Hungry for Startups: A short story
Are you hungry for startups or hungry to build great products?
I am a startup guy, always have been.
Let me share one of my recent experience with a company I was working with while in gradschool.
I got in touch with 2 founders of a company through alumni network. I met them and they were impressed by the work I’d done in the past with my previous startup. For many reasons, I’m not going to mention the name of the company and the founders.
Let’s just keep it simple.
They discussed an idea with me that had a big potential market. To help them build this, the founders offered me to cover my whole tuition fee for my Gradschool, so I don’t have to worry about graduate or research assistantship. That way I have my full attention with this startup. They already had clients lined up to buy this product from this startup.
They offered me partnership in this new startup/product idea that I’ll be helping them build by taking the whole ownership in building the product as well as hire anyone that’s required.
I was fascinated, this was going to be my next big thing/startup.
I started working with them while in Gradschool and we recruited a few developers to help me code.
Let me summarize the rest of it:
- Project timeline was over 10 months.
- Almost none to zero interest by the founders and they were rarely involved to help with any advice, strategy or mentorship.
- Tuition fee never arrived.
The product was almost 80% complete. I decided to take a semester off and move to a new city where the headquarters are based of, to do a 6 months internship so I could be on a paycheck (finally). That is until they told me what the paycheck would be: $10/hr.
Wait what? I had my doubts since a few months whether this whole startup thing is a good idea but this salary is unacceptable, provided unpaid work for the past 10 months and pending tuition fee.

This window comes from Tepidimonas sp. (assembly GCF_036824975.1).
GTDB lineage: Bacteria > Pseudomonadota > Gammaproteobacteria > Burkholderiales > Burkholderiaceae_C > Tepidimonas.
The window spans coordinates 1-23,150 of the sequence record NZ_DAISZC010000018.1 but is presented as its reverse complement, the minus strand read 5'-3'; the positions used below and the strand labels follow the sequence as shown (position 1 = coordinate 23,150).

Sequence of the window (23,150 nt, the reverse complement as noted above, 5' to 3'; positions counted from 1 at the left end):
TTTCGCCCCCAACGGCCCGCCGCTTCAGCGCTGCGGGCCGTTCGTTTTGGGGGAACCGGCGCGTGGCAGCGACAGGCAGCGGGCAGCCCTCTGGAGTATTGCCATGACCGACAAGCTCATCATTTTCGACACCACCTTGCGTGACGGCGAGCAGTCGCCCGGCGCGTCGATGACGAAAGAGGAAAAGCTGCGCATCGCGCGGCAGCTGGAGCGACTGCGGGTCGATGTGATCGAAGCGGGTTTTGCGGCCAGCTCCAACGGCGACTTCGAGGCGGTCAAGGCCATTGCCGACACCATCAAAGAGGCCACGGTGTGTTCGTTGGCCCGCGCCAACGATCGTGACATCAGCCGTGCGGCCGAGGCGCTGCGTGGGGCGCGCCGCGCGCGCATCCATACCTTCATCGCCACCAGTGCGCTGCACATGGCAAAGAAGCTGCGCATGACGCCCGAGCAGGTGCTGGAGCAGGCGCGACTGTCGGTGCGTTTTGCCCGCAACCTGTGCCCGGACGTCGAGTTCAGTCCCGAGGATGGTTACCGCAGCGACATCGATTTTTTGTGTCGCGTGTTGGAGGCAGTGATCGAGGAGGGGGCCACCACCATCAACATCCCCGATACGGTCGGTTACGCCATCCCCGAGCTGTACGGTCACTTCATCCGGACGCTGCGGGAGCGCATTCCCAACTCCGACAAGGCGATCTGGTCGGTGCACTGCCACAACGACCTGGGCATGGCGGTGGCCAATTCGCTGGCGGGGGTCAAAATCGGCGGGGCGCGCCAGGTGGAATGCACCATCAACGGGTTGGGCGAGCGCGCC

I discussed with my mentors, professors and parents. I decided to drop the whole thing.
I told the founders that they are better off hiring someone from McDonald’s. I’m sure they have a lot of talented and hard working people working there willing to help build the next AR/VR startup. (Not trying to offend anyone who works at McDonald’s here.)
The whole idea which sounded great an year ago sounded terrible now.
I was lured into this startup with such a ponsy scheme. I should have been careful.
The whole thing was a big learning lesson for me. I’ve been wrong with my strategy.
I’m not hungry for startups anymore.
I’m not saying that startups are terrible. I’m saying that you have to be careful. Things can go right and that’s great. But things can go way wrong and you might not be able to recover from that.
You can do great things and you can build a great products within a company, it doesn’t have to be your own startup.
Starting a company can take a toll on you.
There’s a sort of machoism associated with starting a company. But what nobody talks about is the big psychological price that every founder has to pay.
I paid a big price and it took me a while to recover from it.
Not everyone who walks through the darkness makes it out.
You don’t have to be a startup guy, be a product guy and help build great products.
Don’t be hungry for startup, be hungry for building great products.
This article is a part of a short series. I am trying to get into the habit of writing more often. I used to run an online tech magazine many years back, but I have lost my touch in writing since then. Well, I am hoping this series will help me get back into the habit of writing more, get some feedback and improve.
Thanks everyone for reading. You can connect with me here: